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Is there any difference in constructor or unified constructor. I have a class which have a constructor and a unified constructor. When i intialise object of the class then unified constructor call why not normal constructor.

<?php 

class test {

    function __construct() {
       print "In BaseClass constructor\n";
    }

    function test() {
        echo 'Class loeaded';                   
    }
}

$obj = new test();

?>

OUTPUI

In BaseClass constructor

PHP Version 5.2.6

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In php5 you should only use __construct(), without exceptions –  zerkms Apr 3 '13 at 3:58
    
older php versions used to use methods with the same name of its class as the constructor. that has been corrected since and the best practice now is to use the __constructor() method instead... –  Dominik Apr 3 '13 at 4:12

4 Answers 4

up vote 1 down vote accepted

Since PHP 5, the best way to declare a constructor method in a class is to use the standardized

__construct()

So if you have

class myA {

  public function __construct() {
    echo "hello construct myA";
  }

  public function myA() {
    echo "hello basic way myA";
  }
}

$myA = new myA();

It will echo

hello construct myA

because the __constructor() has priority

But, for compatibility reason, the old way may work if there is not __construct() method. And:

class myA {

  //public function __construct() {
  //  echo "hello construct A";
  //}

  public function myA() {
    echo "hello basic way myA";
  }
}

$myA = new myA();

will give you:

hello basic way myA

In all cases, I advise you to use __construct()

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the old constructor (method with class name) is only there for compatibility reasons. so if you have the new constructor (__construct) in the class php won't bother to call the old one.

edit

interesting note is that calling parent::__construct when the class being extended has only the old constructor type will still work (it becomes like a alias to the real constructor)

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Classes which have a constructor method call this method on each newly-created object, so it is suitable for any initialization that the object may need before it is used.

Read documentation of constructor (link)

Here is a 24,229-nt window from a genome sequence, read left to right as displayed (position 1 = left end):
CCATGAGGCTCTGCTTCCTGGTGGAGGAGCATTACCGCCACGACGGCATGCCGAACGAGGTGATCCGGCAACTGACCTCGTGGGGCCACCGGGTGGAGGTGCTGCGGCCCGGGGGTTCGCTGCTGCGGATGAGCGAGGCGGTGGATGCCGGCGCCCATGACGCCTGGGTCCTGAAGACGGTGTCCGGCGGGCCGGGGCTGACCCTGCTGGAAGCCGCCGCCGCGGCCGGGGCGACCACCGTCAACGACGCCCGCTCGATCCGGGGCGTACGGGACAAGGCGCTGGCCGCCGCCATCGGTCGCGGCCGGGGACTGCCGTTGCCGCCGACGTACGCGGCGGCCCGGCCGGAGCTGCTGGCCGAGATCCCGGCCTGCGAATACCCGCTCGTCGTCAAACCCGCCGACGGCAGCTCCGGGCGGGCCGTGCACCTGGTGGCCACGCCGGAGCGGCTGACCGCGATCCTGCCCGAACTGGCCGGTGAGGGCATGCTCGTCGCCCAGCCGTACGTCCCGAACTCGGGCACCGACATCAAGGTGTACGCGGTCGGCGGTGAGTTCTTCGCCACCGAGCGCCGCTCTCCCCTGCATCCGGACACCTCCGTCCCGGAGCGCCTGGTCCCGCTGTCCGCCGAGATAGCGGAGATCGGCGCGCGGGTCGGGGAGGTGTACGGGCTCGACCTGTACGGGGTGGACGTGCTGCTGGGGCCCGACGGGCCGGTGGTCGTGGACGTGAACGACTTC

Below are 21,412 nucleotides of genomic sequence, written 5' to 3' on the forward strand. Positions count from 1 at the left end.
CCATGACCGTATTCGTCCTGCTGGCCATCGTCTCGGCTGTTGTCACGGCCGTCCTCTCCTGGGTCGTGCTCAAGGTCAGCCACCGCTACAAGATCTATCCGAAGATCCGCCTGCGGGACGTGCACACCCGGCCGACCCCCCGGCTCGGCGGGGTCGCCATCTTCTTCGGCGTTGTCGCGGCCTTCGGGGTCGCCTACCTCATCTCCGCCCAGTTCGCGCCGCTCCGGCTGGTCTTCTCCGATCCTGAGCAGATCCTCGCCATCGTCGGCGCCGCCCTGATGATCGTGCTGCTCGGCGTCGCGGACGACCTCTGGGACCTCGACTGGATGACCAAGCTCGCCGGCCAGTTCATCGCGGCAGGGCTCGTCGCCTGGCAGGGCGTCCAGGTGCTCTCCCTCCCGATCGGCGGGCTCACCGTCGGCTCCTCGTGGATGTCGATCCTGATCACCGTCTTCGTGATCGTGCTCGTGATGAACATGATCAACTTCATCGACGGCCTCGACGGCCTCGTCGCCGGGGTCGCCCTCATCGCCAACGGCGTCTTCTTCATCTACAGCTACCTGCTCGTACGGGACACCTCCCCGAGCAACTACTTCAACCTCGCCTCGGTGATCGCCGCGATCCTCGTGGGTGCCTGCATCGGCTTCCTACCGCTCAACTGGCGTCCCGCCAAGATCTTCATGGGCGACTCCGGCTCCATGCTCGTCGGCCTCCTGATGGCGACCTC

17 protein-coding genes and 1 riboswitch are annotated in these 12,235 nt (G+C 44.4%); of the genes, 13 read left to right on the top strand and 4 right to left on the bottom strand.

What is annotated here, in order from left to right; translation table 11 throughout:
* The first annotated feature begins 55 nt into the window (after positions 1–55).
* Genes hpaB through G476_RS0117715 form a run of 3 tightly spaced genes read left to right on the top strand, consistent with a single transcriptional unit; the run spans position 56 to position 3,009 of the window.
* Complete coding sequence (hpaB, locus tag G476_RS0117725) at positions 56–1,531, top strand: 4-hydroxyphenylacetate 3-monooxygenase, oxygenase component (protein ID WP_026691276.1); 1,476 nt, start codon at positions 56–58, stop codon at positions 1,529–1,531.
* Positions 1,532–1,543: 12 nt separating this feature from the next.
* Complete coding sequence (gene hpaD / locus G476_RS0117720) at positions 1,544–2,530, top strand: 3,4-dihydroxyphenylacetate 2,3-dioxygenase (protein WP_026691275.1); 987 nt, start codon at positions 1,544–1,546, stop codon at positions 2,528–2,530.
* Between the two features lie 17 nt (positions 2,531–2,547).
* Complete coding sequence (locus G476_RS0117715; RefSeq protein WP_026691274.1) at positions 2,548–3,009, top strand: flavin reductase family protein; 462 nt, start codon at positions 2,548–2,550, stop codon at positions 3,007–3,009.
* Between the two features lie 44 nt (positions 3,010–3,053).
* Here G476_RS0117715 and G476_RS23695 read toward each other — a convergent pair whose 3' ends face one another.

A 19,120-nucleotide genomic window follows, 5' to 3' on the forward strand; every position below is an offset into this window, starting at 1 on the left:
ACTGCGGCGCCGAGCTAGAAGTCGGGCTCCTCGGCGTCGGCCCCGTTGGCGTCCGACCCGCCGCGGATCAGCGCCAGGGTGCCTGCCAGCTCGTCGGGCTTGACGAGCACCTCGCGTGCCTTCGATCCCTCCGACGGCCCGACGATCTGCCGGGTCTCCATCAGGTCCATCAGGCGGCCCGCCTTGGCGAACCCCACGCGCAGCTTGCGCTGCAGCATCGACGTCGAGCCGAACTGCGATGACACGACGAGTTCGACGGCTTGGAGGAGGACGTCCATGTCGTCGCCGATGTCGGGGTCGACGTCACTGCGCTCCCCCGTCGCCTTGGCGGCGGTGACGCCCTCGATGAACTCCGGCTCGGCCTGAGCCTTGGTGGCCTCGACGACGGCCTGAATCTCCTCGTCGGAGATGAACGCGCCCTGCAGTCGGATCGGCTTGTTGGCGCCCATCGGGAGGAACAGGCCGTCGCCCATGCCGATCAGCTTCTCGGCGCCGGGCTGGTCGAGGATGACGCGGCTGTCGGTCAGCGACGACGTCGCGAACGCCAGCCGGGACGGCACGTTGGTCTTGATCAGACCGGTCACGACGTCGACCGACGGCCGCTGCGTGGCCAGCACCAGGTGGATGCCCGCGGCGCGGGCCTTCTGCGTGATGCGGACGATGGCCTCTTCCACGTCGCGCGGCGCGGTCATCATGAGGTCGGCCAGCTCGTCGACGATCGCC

Instances of classes are created using the new keyword. What happens during the new call is that a new object is allocated with its own copies of the properties defined in the class you requested, and then the constructor of the object is called in case one was defined. The constructor is a method named __construct(), which is automatically called by the new keyword after creating the object. It is usually used to automatically perform various initializations such as property initializations. Constructors can also accept arguments, in which case, when the new statement is written, you also need to send the constructor the function parameters in between the parentheses.

In PHP 4, instead of using __construct() as the constructor’s name, you had to define a method with the classes’ names, like C++. This still works with PHP 5, but you should use the new unified constructor naming convention for new applications.

We could pass the names of the people on the new line in the following class example :

class Person {

function __construct($name)

{

$this->name = $name;

}

function getName()

{

return $this->name;

}

private $name;

};

$judy = new Person("Judy") . "\n";

$joe = new Person("Joe") . "\n";

print $judy->getName();

print $joe->getName();

Tip: Because a constructor cannot return a value, the most common practice for raising an error from within the constructor is by throwing an exception.

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According to documentation As of PHP 5.3.3, methods with the same name as that of class will no longer be treated as constructor .. They are like regular methods ...

 <?php

 class myclass 
  {
     public function myclass() 
    {
    // treated as constructor in PHP 5.3.0-5.3.2
    // treated as regular method as of PHP 5.3.3
    }
   }
     ?>

`

For backwards compatibility, if PHP 5 cannot find a __construct() function for a given class, and the class did not inherit one from a parent class, it will search for the old-style constructor function, by the name of the class.

It means that there if you have constructor myclass() and __construct .. then __construct will be searched for first and taken as constructor instead of myclass()

         class myclass 
          {
             public function myclass() 
            {
               echo 'hello';
            }

            function __construct() {
               print "new constructor"
           }

           }
     $obj = new myclass();  // will echo new constructor
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2  
not really true, because old construct function seems to work –  MatRt Apr 3 '13 at 4:05
    
@MatRt see my edited answer .. MY bad I should have included it before.... –  alwaysLearn Apr 3 '13 at 4:15

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